During the festival days of Eid al Fitr and Eid al Adha, the doors are open for all to convey their congratulations for the completion of the mandatory fasting and commemoration of Hajj, respectively. The children of the neighbourhood  are welcomed with cookies, chocolates and little gifts of money. Families pay their respects and share meals with their neighbours and friends, regardless of their religious affiliation.

Over the years I have come to realize how intolerant we have become as a people in the name of cultural or religious beliefs and practices. I was raised by kind, generous parents who encouraged the building of goodwill in the community without compromising our beliefs.

Do you have any local customs or traditions for the holidays? Please share them with us in the comments.

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This was first published on 27 March 2015 and has since been updated.

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33 Comments

  • Reply
    Tiffany
    April 24, 2018 at 5:52 pm

    It’s so beautiful to see the traditions from other cultures. I’m from Guyana and my family have been practicing many traditions, but since I’ve ventured off on my own things changed lol.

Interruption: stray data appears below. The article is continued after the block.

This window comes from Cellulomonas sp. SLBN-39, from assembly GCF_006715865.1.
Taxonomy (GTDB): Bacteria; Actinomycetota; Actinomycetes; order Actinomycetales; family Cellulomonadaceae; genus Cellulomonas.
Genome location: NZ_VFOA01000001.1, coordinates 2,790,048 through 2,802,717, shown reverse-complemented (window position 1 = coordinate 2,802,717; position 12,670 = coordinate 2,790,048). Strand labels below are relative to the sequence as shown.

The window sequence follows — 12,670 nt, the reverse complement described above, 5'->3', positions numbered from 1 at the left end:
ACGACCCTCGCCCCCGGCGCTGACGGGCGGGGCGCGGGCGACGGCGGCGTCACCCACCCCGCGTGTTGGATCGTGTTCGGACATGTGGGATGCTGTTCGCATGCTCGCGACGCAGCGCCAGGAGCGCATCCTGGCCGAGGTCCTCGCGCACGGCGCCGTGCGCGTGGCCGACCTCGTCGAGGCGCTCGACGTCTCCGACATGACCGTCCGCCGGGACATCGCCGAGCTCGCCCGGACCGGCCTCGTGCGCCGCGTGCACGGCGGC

• Reply
      Razena Schroeder
      April 24, 2018 at 6:16 pm

      Same here. I’ve lived abroad for nearly 12 yrs now and the longer I’m away the more I miss those traditions and the more I realize how they are not being kept by the younger generations.

  • Reply
    Komal
    April 11, 2018 at 3:40 pm

    I love pickled fish. I had no idea that it was traditional. In my culture we don’t celebrate but is cool seeing other.

  • Reply
    Zehra
    April 11, 2018 at 1:34 pm

    Traditions are a beautiful thing. Our family doesnt do any religious practices but I think its really important to cherish the beautiful cultures and rites we all have. Thanks for sharing 🙂

  • Reply
    Blair Villanueva
    April 6, 2018 at 6:34 am

    Living in the Philippines is also fun because of many holidays that we celebrate. We celebrate Christmases, Easters, two New Years (that includes the Chinese New Year), major Muslim holidays, etc. We follow it because it is a celebration of the community and its our time to bond with family and friends, regardless of race, cultures and traditions.

    • Reply
      Razena Schroeder
      April 10, 2018 at 5:18 pm

      I didn’t know you also celebrate the Chinese New Year!

  • Reply
    David Allen Elliott
    April 5, 2018 at 9:33 am

    I know that we have some family customs. But I don’t know that we have any real cultural ones. We just love food and conversation. That is about what most family moments are about for us.

    • Reply
      Razena Schroeder
      April 5, 2018 at 9:26 pm

      I wonder if we end up eating more or talking me at the family get togethers 🙂

  • Reply
    Renata Green - www.byemyself.com
    April 5, 2018 at 1:32 am

    Yes, it’s true, the traditional or religious celebrations should rather bring us together than divide us. Why not just participate in a celebration for the joy and warmth of it?! Your dad would be thrilled now, two days after Easter, when all this pricey stuff is marked down to ridiculous amounts 😉